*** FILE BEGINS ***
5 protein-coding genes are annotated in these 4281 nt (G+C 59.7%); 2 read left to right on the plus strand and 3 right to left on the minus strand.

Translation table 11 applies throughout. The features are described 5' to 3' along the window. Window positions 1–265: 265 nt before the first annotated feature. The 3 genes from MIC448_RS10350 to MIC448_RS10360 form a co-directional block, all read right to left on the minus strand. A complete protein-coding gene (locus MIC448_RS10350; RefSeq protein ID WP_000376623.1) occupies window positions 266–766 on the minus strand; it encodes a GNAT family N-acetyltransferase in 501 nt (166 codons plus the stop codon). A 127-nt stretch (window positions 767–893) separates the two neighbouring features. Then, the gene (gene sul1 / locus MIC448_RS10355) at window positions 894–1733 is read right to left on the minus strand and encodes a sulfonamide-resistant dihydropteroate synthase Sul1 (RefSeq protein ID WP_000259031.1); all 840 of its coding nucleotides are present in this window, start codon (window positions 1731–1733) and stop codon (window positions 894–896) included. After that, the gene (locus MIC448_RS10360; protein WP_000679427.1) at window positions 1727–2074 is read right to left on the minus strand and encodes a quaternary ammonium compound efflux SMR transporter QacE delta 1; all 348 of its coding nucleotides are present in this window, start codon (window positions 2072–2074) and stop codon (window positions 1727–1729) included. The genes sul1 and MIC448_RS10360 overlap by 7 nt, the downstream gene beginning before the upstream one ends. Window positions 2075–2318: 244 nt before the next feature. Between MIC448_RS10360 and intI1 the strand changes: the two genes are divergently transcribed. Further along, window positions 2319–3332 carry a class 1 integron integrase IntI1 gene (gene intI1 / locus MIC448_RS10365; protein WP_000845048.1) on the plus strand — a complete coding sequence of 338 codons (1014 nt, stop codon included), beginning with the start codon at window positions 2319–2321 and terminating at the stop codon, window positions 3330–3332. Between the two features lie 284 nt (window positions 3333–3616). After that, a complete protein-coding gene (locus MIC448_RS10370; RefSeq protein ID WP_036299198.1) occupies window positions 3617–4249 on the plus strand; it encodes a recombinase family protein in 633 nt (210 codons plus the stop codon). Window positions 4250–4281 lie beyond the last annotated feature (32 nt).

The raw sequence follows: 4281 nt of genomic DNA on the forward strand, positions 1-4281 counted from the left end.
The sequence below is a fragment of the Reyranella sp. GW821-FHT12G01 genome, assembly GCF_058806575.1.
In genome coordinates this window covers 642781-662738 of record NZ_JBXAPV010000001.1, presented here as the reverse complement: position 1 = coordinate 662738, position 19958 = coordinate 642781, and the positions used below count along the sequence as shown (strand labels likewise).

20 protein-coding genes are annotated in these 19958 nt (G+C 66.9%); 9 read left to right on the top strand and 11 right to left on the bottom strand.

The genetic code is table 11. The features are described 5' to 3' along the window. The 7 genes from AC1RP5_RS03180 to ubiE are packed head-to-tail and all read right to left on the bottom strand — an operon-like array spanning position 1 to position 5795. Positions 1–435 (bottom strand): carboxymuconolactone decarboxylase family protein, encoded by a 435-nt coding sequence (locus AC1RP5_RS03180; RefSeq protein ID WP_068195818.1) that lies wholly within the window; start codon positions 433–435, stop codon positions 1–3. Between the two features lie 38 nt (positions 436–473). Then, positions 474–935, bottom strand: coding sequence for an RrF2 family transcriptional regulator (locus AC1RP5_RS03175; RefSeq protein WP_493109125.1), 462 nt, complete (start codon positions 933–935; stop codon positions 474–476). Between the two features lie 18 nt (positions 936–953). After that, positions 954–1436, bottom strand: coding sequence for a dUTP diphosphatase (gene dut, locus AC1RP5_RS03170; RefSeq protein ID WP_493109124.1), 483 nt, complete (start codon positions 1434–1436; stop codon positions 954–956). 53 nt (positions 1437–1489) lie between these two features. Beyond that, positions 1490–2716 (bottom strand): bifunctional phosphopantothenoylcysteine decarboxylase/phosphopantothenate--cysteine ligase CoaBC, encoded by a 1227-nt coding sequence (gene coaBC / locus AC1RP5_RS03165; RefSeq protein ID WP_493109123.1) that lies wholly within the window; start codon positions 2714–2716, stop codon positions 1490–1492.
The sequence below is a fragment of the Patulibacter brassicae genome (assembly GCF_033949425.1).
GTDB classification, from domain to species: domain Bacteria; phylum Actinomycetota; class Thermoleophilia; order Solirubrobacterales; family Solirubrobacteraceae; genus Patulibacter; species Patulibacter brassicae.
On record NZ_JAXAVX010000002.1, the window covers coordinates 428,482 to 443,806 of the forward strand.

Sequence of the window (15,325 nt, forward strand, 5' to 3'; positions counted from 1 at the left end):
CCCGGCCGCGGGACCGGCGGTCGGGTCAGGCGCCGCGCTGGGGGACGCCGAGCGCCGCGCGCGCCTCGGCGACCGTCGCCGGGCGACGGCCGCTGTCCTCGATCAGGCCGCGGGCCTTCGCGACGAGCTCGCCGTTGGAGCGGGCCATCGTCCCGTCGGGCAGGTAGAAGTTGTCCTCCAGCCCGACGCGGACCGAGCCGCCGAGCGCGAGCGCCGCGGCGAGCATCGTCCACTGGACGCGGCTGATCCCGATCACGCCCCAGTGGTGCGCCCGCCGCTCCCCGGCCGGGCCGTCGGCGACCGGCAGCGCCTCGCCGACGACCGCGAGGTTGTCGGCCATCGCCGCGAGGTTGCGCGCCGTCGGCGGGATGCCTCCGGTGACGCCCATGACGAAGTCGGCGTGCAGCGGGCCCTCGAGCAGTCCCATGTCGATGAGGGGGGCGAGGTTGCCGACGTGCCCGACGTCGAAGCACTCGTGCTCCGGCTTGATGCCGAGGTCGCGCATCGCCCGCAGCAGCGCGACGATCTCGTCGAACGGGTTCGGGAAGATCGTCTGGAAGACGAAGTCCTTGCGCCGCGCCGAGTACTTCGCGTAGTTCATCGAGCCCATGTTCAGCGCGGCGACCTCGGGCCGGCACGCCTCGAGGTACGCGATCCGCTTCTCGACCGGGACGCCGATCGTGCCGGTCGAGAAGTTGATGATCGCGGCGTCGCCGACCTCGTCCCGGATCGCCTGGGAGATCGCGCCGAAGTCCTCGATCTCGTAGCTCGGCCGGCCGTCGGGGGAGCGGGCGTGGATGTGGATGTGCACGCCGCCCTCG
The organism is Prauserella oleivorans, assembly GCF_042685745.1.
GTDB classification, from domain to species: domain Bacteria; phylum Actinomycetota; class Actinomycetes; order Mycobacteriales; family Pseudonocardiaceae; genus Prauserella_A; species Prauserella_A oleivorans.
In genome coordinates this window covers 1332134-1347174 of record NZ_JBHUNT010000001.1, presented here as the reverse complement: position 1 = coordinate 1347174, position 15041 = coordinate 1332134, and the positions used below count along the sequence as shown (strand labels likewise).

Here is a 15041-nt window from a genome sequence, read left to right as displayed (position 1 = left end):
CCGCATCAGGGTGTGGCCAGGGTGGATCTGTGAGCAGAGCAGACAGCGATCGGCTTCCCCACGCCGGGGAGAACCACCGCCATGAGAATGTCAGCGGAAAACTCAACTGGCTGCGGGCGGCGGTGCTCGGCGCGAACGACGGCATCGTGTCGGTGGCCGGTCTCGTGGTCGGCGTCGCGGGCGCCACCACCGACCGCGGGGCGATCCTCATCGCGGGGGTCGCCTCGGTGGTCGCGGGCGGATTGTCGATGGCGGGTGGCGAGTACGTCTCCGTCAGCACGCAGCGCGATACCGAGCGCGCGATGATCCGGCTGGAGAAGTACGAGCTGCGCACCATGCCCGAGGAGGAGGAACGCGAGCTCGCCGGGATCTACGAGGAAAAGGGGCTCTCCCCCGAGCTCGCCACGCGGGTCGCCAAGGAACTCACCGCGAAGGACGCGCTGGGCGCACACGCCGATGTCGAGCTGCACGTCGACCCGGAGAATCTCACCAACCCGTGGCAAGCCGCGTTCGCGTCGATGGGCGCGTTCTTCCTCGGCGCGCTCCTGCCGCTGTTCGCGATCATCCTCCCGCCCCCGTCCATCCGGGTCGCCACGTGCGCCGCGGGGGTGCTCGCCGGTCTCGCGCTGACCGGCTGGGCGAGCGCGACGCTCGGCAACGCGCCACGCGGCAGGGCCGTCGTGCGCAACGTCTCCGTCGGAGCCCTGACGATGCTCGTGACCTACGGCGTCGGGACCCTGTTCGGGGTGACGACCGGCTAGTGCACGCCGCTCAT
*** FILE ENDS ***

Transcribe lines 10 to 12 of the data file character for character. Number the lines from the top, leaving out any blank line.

On record NZ_JAXAVX010000002.1, the window covers coordinates 428,482 to 443,806 of the forward strand.

Sequence of the window (15,325 nt, forward strand, 5' to 3'; positions counted from 1 at the left end):
CCCGGCCGCGGGACCGGCGGTCGGGTCAGGCGCCGCGCTGGGGGACGCCGAGCGCCGCGCGCGCCTCGGCGACCGTCGCCGGGCGACGGCCGCTGTCCTCGATCAGGCCGCGGGCCTTCGCGACGAGCTCGCCGTTGGAGCGGGCCATCGTCCCGTCGGGCAGGTAGAAGTTGTCCTCCAGCCCGACGCGGACCGAGCCGCCGAGCGCGAGCGCCGCGGCGAGCATCGTCCACTGGACGCGGCTGATCCCGATCACGCCCCAGTGGTGCGCCCGCCGCTCCCCGGCCGGGCCGTCGGCGACCGGCAGCGCCTCGCCGACGACCGCGAGGTTGTCGGCCATCGCCGCGAGGTTGCGCGCCGTCGGCGGGATGCCTCCGGTGACGCCCATGACGAAGTCGGCGTGCAGCGGGCCCTCGAGCAGTCCCATGTCGATGAGGGGGGCGAGGTTGCCGACGTGCCCGACGTCGAAGCACTCGTGCTCCGGCTTGATGCCGAGGTCGCGCATCGCCCGCAGCAGCGCGACGATCTCGTCGAACGGGTTCGGGAAGATCGTCTGGAAGACGAAGTCCTTGCGCCGCGCCGAGTACTTCGCGTAGTTCATCGAGCCCATGTTCAGCGCGGCGACCTCGGGCCGGCACGCCTCGAGGTACGCGATCCGCTTCTCGACCGGGACGCCGATCGTGCCGGTCGAGAAGTTGATGATCGCGGCGTCGCCGACCTCGTCCCGGATCGCCTGGGAGATCGCGCCGAAGTCCTCGATCTCGTAGCTCGGCCGGCCGTCGGGGGAGCGGGCGTGGATGTGGATGTGCACGCCGCCCTCG